Imagine having the ability to travel more than a century back in time. While there, you’re able to walk the streets of the city you call home and explore what it was like at the end of the 19th century. While time travel is not an option, walking through the Streets of Old Milwaukee exhibit at the Milwaukee Public Museum gives Eli Bliffert, owner of Bliffert Lumber and Hardware, a glimpse at what his great-great grandfather experienced as an independent retailer.
Three years ago, the Milwaukee Public Museum reimagined the exhibit for its 50th anniversary, and Bliffert Lumber and Hardware had the opportunity to collaborate with the museum to give visitors a look at how the business operated decades ago. They donated materials and artifacts to bring the office of its business, originally called North Side Lumber & Fuel Company, to life through the exhibit.
“My wife Lisa works at the museum and we have been involved with the museum for years,” Eli says. “When we were approached to sponsor and donate materials, we took the interior of the old, original office, stripped the wood paneling, light fixtures and other details and gave them to the museum to represent the business.”
Donating time and materials to the museum is just one example of how the Bliffert family has contributed to the Milwaukee community for more than 100 years.
Continuing Family Traditions
Christian Meckelberg, Eli’s great-great grandfather, established the family business in Milwaukee in the 1880s. For years, Christian would send his daughter to the bank each week, and there she met a bank teller named J.P. Bliffert, who she later ended up marrying. In 1904, the company was finally incorporated and J.P. quit his job at the bank to work with his father-in-law.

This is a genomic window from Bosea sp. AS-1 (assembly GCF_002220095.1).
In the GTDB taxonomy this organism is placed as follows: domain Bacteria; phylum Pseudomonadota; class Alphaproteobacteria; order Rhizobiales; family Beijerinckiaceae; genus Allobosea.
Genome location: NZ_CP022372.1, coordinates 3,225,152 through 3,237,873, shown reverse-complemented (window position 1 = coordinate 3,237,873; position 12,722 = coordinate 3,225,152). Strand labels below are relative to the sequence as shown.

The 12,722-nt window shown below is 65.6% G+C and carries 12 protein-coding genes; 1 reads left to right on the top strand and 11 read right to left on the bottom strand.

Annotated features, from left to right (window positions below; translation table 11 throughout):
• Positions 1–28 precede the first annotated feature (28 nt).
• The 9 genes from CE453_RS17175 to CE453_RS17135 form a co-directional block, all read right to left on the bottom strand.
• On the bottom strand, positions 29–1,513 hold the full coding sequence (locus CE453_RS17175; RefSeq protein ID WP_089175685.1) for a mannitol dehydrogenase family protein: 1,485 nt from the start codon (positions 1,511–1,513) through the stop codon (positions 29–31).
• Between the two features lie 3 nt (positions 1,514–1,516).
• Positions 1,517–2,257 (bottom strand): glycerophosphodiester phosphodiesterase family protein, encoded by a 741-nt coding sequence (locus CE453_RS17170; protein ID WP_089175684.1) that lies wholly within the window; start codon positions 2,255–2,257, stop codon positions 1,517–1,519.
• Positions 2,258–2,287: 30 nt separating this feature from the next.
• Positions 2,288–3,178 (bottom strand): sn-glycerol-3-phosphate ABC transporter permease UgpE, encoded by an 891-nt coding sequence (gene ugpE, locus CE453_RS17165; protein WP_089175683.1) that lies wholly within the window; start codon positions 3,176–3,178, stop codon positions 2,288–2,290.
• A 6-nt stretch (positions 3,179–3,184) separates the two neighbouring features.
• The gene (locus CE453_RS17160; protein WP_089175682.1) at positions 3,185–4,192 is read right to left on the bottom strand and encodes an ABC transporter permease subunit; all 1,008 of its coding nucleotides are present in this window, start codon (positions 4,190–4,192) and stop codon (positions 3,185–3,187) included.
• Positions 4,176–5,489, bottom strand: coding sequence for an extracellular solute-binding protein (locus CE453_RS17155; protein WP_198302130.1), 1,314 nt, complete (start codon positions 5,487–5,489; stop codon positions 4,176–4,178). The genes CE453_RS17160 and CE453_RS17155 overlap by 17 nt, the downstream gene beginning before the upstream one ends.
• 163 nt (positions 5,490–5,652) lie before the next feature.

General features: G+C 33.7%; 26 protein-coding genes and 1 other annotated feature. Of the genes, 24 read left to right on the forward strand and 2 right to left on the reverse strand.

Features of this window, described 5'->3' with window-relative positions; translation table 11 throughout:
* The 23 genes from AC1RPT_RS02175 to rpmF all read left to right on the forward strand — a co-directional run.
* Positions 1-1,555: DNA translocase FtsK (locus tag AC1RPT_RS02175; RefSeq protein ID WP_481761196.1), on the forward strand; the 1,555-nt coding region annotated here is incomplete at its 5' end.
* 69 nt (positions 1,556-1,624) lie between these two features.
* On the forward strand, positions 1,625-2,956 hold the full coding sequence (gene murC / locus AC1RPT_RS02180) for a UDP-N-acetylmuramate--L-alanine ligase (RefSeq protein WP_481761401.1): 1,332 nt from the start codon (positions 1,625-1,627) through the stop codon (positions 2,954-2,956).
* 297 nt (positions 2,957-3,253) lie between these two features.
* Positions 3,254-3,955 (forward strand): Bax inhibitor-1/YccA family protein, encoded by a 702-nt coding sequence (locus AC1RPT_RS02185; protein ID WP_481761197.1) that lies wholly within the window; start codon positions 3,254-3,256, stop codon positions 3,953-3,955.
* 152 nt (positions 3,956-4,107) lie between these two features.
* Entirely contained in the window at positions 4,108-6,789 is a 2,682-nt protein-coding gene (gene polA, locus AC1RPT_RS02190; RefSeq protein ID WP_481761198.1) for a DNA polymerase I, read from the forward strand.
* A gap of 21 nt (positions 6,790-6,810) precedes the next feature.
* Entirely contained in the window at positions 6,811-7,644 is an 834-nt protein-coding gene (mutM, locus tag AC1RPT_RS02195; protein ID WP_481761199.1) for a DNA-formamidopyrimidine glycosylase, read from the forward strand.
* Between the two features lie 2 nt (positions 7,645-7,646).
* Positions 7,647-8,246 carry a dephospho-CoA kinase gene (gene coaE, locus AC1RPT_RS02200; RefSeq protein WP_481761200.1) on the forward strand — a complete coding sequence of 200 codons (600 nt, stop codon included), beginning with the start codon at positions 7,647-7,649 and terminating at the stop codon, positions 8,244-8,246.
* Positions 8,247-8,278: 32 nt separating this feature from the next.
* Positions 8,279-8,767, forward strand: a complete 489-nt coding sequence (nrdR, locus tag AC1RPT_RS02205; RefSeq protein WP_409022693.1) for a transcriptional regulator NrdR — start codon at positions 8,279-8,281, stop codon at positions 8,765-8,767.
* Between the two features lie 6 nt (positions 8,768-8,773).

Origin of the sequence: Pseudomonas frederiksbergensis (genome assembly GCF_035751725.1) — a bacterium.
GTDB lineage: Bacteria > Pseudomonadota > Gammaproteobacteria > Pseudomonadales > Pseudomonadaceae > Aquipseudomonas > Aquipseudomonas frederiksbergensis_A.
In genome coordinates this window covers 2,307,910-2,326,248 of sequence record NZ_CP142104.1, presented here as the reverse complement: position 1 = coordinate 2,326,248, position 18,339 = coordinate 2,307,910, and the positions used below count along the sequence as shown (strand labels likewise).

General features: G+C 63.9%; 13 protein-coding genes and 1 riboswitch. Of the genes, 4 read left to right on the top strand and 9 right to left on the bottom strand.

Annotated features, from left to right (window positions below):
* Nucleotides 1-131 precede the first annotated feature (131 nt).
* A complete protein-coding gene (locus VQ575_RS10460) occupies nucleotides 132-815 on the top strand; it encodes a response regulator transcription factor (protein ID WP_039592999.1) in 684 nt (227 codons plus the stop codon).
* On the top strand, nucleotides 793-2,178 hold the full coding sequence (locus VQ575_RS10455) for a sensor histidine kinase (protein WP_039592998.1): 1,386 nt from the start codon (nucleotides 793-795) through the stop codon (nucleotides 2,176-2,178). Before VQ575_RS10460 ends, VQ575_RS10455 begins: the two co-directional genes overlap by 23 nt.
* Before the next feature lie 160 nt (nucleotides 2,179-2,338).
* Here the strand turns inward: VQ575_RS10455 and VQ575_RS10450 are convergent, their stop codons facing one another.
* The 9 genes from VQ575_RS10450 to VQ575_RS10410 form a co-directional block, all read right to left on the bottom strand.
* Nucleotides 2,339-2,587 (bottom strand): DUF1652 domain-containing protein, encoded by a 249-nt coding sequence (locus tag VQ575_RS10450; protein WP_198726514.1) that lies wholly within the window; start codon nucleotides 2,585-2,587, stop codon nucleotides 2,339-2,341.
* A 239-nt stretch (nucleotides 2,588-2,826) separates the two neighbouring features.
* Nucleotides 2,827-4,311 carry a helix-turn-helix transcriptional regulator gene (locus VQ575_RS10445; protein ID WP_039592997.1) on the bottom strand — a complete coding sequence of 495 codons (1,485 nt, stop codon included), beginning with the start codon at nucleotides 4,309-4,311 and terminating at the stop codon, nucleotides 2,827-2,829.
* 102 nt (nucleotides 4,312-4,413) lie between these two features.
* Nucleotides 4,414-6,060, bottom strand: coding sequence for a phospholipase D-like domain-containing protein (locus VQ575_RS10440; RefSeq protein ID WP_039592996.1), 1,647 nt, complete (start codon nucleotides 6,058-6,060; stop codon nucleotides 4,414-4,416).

After Christian died, J.P. took over the business. That started a period of growth for the company, Eli says. J.P. expanded from one location to six, which proved to be a smart business decision because lumberyards at that time had small delivery areas, and increasing the number of locations helped satisfy more customers and reach new markets.
“Lumber in the early 1900s was delivered by horse-drawn wagon,” Eli says. “North Side Lumber & Fuel Company had a stable and horses on-site and it took a lot longer to get materials where they needed to go. It wasn’t until 1919 the first truck was purchased for the business.”
The products sold in the early years included coal, oil, nails, windows, roofing materials and sawdust to keep ice cold. The company also did millwork, made flooring and sold soft and hardwood lumber from North America and some South American forests. Shortly after World War I, the name was changed to reflect the Bliffert ownership, and it has remained Bliffert Lumber and Hardware ever since, Eli says.
While almost all of the company’s competitors over the years have now closed up shop, Eli believes his family business has persevered because of each generation’s commitment to keep it going and continue serving the Milwaukee community.
“I think we’re really fortunate that there has been a family member that has wanted to run the lumber company as the years have gone on,” Eli says. “I’m the fifth generation and I believe the key has been thinking about business in the long term.”